If this were a food blog, and this recipe were for Mountain Dew apple cobbler, you’d have to scroll for an eternity past a made-up story about my great-great-step-aunt Darlene, who came up with the recipe by accident when her son Jeb shot a BB gun at a can of Mountain Dew on a shelf above a pan of cobbler.
But we’re a bit more practical here on this blog, so I’ll get right to the good stuff. We’re going to make this composite from linen and a milk protein:
This recipe seemed like a good excuse to summarize a few months of experimentation. It is just that -- a recipe. It’s not the only way to do things, but it is one that allows me to work in a way that I enjoy: without gloves, at a relaxed pace, cheaply, and without too much waste. Enjoy. (Don’t eat it.)
Part 1: Preparing the Cloth
We’ll scour the fabric (stripping it of its factory-supplied sizing/chemicals) so that it accepts our glue more readily. Then we’ll cut the fabric to size, so we’re not scrambling later on.
Any natural fiber can work -- burlap (jute), hemp (hemp), or linen (flax). From the few fabrics I’ve played with, you’ll want something with a slightly open weave, but not as open as burlap, which I found hard to work with. Twill usually conforms nicer to the mold and somewhere in the neighborhood of 8.5 oz/yd2 is a nice balance of heft and drapability. This linen specifically made for composites is, so far, the best overall balance I’ve found between performance, cost, and availability.
Washing soda aka soda ash
Cut off enough cloth for whatever you’re making. Be generous.
Weigh the cloth.
Weigh out the washing soda. You want 2% of the cloth’s weight.
In a pot that’s large enough to comfortably hold your fabric with room to spare, dissolve the washing soda in some water. Heating the pot helps with dissolving.
Add your fabric and fill the pot with water.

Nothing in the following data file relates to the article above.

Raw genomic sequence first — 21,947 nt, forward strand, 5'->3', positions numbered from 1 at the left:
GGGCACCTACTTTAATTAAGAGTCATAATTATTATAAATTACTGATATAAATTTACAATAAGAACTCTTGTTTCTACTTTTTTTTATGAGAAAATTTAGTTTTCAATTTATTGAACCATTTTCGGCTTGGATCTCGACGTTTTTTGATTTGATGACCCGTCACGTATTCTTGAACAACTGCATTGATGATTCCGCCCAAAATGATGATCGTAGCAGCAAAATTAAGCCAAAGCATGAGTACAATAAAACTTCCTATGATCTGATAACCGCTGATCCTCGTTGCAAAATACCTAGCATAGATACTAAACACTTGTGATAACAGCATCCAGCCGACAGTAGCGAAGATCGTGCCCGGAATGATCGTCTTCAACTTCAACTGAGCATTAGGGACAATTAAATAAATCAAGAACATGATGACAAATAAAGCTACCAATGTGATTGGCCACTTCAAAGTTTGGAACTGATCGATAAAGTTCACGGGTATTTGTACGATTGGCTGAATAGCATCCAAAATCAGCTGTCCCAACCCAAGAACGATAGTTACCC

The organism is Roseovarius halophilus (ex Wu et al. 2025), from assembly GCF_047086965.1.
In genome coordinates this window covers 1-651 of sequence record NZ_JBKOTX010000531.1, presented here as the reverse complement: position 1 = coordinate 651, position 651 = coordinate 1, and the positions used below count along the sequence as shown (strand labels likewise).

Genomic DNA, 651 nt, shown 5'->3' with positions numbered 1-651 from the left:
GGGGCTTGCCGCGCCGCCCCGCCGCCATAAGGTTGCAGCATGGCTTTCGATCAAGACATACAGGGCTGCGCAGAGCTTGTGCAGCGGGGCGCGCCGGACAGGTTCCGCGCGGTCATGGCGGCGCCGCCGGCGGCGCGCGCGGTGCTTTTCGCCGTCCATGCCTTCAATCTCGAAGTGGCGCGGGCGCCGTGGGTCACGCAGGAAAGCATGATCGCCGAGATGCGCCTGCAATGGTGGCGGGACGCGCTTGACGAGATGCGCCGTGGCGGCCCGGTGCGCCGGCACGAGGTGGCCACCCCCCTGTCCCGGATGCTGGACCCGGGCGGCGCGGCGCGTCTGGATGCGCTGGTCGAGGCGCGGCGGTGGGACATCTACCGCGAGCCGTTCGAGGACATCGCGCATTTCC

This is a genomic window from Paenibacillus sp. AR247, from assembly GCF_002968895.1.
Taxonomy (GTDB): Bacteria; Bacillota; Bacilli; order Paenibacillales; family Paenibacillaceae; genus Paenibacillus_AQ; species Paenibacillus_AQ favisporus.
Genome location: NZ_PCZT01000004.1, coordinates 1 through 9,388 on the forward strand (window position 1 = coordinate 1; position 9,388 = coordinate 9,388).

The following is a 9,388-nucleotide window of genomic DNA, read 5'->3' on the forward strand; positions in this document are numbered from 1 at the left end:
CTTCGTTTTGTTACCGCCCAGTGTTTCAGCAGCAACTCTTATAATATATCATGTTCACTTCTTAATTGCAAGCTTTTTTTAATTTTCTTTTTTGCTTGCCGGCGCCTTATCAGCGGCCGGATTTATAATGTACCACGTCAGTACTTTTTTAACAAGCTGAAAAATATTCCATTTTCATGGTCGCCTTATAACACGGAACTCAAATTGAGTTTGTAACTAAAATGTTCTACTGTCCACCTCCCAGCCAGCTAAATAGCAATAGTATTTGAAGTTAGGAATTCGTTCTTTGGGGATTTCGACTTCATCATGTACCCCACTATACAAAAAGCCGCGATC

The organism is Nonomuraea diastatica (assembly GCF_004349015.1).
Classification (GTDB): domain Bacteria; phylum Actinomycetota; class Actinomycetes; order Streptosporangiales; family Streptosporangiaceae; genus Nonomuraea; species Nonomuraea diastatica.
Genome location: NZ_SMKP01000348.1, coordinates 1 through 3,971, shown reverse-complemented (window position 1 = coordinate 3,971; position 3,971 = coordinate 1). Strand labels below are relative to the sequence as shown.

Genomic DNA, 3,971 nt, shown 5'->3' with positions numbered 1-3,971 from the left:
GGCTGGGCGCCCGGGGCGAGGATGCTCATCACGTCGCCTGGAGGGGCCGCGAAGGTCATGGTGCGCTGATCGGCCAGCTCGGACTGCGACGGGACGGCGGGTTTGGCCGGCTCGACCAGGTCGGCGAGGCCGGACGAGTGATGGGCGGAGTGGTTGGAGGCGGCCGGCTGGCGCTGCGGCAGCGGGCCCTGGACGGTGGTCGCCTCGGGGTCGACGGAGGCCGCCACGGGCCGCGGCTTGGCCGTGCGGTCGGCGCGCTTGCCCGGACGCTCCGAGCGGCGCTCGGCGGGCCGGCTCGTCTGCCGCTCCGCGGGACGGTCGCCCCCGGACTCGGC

Heat the water. Some websites say 180°F should be the target. I’ve gone above that and simmered without any issues. If you have a thermometer, you can be precise, but my experience says its fine if you don’t. In any case, when the water gets hot, start a timer for 30 minutes.
The water will look yellow/orange. If the color is really dark, you should consider scouring the fabric again by repeating steps 4-7. Drain the pot and rinse the fabric.
Dry your fabric in the sun or in a drier.
Cut out the layers (plies) of fabric. The fabric should extend past your eventual trim line, but obviously stay within the bounds of your mold.
Remember the fabric’s orientation - my second ply was at a 45° angle from the first and third plies to make my fiber reinforcement more uniform.
Dart the corners as necessary so the fabric sits well in the corners of your mold.
Part 2: Preparing the Glue
This is pretty self-explanatory. We’ll mix up the glue.
I used potassium hydroxide but sodium hydroxide works too. Flakes are easier to work with than powder. Lye isn’t the nicest thing to work with, but when combined with casein, it makes a pretty harmless caseinate (normally used as a food additive).
Pickling lime aka hydrated lime aka slaked lime aka calcium hydroxide
Weigh out ingredients in the proper proportions. 100 parts casein : 11 parts lye : 20 parts pickling lime : 370 parts water
Add the lye into the water. The mixture will get warm, so add a small amount of time to avoid things getting too hot. Follow proper lye-handling safety procedures.
Add the casein and the lime into the lye/water mixture. I haven’t found order to matter here.
Stir the mixture. The casein will clump together at first and then break apart.
When the casein is not one big clump, use a stick blender to finish mixing the glue. The glue should be a smooth consistency with no lumps, resembling condensed milk.
Besides a stick blender, I also tried a stand mixer, which didn’t give as smooth of a mixture. Mixing by hand is impractical for anything more than a few ounces of glue.
Part 3: Sizing
We’ll treat the fabric with a thinned version of our glue so the fabric adheres better to the glue.
Fabric from Part 1
Glue from Part 2
Put a container on a scale and zero the scale.
Fill the container with enough water to dunk your fabric.
Add 1 part of glue for every 8 parts of water by weight.
Dunk your fabric in the thinned glue and wring it out.
Dry the fabric in your oven. I used the lowest setting for about half an hour.
Part 3: Prep